Loncki was killed in Iraq in 2007
Gov. John Carney, Delaware Department of Transportation Secretary Jennifer Cohan, Delaware's congressional delegation, and military and veterans’ leaders gathered Friday afternoon at Dover Air Force Base to dedicate the bridge over Route 1 to Senior Airman Elizabeth Loncki, the first Delaware woman killed in Operation Iraqi Freedom.
This Sunday, Oct. 14, will be Loncki's 35th birthday.
The bridge is between the base’s main gate and its housing area.
Loncki, then 23, died Jan. 7, 2007, after her four-man explosive ordnance disposal team was targeted by a remote-controlled car bomb near Baghdad, Iraq.
Two other members of the team, TSgt. Timothy R. Weiner, 35, and SrA Daniel B. Miller Jr, 24, were killed in the blast. All were assigned to the 775 Civil Engineering Squadron at Hill AFB, Ogden, Utah.
At the time of their deaths, the team had carried out 192 missions to deactivate bombs and other explosives and had cleared 129 of the devices.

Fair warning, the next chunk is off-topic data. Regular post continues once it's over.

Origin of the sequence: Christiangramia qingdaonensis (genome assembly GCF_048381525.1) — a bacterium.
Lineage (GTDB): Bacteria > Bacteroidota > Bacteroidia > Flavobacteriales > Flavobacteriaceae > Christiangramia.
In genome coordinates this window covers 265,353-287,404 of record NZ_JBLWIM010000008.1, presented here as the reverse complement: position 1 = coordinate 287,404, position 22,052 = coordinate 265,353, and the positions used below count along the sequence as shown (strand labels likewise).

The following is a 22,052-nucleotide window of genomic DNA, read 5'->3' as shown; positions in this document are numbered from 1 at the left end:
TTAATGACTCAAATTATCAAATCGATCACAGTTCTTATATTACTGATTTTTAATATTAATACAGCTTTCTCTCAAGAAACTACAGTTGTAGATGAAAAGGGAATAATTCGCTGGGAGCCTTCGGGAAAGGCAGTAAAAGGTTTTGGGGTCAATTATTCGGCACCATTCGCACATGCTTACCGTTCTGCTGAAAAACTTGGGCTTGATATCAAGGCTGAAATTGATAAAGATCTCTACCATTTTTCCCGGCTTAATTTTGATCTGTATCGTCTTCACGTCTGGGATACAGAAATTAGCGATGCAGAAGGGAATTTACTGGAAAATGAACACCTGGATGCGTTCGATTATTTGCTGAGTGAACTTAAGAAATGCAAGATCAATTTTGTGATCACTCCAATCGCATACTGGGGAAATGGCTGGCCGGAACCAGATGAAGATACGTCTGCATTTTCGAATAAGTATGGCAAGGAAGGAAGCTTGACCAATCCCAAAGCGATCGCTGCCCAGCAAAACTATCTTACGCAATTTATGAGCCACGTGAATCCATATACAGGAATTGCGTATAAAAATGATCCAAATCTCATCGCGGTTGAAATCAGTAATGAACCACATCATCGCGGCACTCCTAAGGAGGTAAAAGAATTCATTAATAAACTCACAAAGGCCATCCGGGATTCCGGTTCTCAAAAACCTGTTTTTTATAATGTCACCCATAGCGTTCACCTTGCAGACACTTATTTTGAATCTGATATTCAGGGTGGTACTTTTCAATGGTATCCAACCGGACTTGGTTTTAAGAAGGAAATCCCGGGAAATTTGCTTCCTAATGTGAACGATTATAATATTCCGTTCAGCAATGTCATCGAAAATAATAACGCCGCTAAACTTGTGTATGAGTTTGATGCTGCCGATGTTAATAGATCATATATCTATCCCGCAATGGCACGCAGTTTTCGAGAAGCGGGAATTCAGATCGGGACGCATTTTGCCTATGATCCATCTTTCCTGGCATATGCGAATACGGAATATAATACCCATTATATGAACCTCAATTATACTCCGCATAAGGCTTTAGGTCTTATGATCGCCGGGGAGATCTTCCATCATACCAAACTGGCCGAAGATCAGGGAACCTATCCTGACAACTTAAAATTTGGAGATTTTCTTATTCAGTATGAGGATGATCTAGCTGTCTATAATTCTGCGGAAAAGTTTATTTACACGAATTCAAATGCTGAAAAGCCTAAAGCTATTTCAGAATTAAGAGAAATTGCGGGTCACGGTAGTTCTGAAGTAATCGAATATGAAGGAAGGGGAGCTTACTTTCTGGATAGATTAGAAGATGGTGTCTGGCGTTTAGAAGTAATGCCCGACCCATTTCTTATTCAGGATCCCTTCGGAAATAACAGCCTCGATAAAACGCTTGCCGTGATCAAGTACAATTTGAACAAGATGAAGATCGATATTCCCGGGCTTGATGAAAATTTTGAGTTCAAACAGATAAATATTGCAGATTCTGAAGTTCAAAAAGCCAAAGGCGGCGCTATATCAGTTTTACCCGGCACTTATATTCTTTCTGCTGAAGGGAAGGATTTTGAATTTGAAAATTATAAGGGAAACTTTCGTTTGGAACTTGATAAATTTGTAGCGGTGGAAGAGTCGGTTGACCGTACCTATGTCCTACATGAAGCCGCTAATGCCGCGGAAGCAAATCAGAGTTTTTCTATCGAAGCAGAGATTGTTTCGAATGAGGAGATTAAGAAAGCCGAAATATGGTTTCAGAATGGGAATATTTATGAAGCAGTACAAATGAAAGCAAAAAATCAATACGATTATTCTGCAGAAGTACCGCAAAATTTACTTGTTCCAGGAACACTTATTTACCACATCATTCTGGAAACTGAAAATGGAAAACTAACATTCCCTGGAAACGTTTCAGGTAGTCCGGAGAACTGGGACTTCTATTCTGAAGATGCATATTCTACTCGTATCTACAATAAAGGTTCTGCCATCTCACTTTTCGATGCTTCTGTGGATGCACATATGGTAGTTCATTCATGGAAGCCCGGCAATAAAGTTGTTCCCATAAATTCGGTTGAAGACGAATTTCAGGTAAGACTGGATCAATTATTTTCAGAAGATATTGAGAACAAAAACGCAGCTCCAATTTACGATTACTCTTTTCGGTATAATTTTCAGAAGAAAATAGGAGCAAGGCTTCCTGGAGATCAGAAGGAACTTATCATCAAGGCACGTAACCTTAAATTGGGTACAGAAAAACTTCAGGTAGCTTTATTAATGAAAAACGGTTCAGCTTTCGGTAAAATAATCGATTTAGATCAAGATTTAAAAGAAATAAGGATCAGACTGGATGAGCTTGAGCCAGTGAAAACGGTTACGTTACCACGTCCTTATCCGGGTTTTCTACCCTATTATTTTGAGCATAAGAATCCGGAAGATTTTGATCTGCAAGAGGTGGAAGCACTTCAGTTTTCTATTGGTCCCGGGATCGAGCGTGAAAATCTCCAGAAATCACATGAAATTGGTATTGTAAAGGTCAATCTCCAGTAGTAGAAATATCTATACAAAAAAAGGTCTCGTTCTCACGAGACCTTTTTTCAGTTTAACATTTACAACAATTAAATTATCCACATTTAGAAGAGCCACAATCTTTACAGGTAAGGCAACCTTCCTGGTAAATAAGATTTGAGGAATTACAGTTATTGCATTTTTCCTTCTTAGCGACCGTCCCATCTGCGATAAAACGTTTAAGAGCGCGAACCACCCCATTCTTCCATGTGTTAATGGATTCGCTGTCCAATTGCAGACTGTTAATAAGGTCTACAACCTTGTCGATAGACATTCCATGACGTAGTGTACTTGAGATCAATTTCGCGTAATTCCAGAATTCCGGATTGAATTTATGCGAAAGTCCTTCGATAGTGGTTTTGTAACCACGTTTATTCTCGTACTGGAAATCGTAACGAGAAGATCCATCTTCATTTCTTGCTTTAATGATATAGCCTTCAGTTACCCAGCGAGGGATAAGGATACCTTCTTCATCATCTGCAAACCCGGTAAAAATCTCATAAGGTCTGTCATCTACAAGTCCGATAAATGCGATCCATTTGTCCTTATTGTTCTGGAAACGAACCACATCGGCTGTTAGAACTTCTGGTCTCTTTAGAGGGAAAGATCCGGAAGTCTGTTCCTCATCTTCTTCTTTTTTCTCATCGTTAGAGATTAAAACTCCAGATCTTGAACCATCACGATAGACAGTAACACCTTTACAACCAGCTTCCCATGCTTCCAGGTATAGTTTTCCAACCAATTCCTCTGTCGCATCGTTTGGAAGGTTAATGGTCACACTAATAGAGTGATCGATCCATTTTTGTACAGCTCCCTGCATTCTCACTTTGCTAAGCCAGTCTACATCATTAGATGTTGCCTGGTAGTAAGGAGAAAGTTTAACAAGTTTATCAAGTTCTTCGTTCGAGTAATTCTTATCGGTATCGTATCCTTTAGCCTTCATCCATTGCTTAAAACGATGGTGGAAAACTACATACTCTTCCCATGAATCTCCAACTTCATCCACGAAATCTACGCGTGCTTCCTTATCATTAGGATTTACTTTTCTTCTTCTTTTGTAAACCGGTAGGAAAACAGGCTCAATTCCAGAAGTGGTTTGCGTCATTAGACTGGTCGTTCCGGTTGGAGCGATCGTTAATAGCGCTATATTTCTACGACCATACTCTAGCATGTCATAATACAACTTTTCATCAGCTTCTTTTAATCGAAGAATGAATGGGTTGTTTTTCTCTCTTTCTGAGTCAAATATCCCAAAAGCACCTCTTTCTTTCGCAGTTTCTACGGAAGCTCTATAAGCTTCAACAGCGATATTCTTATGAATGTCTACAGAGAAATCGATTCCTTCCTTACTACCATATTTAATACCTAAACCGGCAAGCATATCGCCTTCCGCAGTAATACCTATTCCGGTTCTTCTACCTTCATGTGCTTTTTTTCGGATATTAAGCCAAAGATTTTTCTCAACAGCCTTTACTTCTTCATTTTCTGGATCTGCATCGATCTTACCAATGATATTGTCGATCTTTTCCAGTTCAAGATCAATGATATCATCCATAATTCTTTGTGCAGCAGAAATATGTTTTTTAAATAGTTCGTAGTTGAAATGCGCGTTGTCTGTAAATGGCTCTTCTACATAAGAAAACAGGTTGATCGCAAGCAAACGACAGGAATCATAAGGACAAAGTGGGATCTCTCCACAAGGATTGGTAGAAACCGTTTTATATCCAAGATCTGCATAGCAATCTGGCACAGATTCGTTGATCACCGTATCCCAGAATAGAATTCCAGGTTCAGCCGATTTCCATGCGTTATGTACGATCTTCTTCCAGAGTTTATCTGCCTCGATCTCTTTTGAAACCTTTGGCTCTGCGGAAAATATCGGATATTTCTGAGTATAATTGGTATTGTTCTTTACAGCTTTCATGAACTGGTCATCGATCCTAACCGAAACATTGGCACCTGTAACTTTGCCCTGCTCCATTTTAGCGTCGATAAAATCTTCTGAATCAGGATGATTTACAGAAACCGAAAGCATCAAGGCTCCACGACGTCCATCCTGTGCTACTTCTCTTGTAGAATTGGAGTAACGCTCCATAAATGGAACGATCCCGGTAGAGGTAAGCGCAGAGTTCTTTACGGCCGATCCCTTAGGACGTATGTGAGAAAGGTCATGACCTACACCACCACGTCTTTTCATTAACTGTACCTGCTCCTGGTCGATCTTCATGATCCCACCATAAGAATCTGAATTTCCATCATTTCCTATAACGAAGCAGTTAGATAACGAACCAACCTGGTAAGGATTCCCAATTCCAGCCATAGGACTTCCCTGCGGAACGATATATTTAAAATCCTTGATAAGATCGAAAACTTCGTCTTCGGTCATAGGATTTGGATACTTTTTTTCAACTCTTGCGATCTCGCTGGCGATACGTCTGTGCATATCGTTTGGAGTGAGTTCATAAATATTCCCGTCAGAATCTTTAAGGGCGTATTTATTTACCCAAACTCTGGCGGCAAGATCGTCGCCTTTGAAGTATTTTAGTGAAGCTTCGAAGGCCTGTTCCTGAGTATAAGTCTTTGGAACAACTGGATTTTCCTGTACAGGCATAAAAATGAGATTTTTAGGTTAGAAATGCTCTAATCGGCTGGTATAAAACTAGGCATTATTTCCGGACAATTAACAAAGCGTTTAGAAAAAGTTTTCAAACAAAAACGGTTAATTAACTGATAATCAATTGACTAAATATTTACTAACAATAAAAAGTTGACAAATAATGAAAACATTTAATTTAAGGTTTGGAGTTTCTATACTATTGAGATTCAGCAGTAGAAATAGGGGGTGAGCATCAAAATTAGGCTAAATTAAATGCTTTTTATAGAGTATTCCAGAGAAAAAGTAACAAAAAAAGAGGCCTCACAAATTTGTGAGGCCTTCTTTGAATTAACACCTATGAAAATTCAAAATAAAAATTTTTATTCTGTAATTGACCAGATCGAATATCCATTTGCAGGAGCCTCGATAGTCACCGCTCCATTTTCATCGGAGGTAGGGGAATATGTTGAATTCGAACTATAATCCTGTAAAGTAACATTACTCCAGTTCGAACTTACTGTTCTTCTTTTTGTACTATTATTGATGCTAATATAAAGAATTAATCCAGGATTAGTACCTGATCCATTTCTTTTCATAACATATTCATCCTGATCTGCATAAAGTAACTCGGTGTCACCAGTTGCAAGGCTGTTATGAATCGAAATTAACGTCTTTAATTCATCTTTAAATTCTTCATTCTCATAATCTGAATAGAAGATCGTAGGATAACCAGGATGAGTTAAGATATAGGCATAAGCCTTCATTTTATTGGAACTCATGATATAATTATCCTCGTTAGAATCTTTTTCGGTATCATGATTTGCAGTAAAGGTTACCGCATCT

A New Castle native, Loncki attended St. Peter the Apostle grade school and in 2001 graduated from Padua Academy in Wilmington. She briefly attended the University of Arizona before enlisting in the Air Force in September 2003.
Known as someone with a competitive spirit, Loncki enjoyed swimming and listening to rock music and played softball, basketball, and volleyball. She underwent training as an explosive ordnance disposal technician as a way of working against stereotypes that EOD work was a man’s domain.
Friends remembered she once did 51 pushups in a competition against her father, who did 50.
Congresswoman Lisa Blunt-Rochester credited Dover AFB Staff Sgt. Johny “JJ” Hargrove as being the impetus behind efforts to name the bridge in Loncki’s honor. A fellow EOD technician who had never met Loncki, Hargrove said he felt providing a permanent monument in Loncki’s name was an appropriate way to memorialize her.
“We’re here now because we wanted something to remember her by, something that you’ll see every day when people pass back and forth over the bridge, they’ll say, ‘Wow, she was from here and that she was one of us,” he said.
Members of Loncki’s extended family unveiled a sign memorializing the fallen airman; similar signs will be placed on the bridge itself.